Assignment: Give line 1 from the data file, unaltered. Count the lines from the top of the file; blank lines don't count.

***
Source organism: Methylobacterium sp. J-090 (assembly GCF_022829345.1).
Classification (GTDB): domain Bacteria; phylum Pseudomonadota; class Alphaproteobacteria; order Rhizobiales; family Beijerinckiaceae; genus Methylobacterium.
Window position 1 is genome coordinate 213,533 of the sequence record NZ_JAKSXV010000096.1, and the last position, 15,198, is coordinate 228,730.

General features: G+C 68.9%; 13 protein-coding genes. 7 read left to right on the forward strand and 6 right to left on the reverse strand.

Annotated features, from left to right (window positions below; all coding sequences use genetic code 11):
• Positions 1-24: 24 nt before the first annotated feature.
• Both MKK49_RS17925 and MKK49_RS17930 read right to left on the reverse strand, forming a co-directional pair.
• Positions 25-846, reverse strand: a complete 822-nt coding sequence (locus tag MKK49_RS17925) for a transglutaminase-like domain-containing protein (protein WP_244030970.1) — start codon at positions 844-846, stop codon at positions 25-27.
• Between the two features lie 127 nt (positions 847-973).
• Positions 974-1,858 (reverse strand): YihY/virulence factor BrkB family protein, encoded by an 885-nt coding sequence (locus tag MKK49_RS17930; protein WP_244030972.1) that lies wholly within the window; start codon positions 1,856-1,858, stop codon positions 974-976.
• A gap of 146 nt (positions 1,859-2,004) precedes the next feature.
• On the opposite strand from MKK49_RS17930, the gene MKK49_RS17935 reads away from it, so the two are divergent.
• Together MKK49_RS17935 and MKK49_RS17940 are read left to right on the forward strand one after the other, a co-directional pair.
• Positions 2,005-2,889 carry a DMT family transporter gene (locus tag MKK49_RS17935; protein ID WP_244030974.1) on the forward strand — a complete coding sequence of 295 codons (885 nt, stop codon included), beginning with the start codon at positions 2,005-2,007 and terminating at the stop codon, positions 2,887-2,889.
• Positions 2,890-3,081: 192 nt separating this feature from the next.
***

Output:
Source organism: Methylobacterium sp. J-090 (assembly GCF_022829345.1).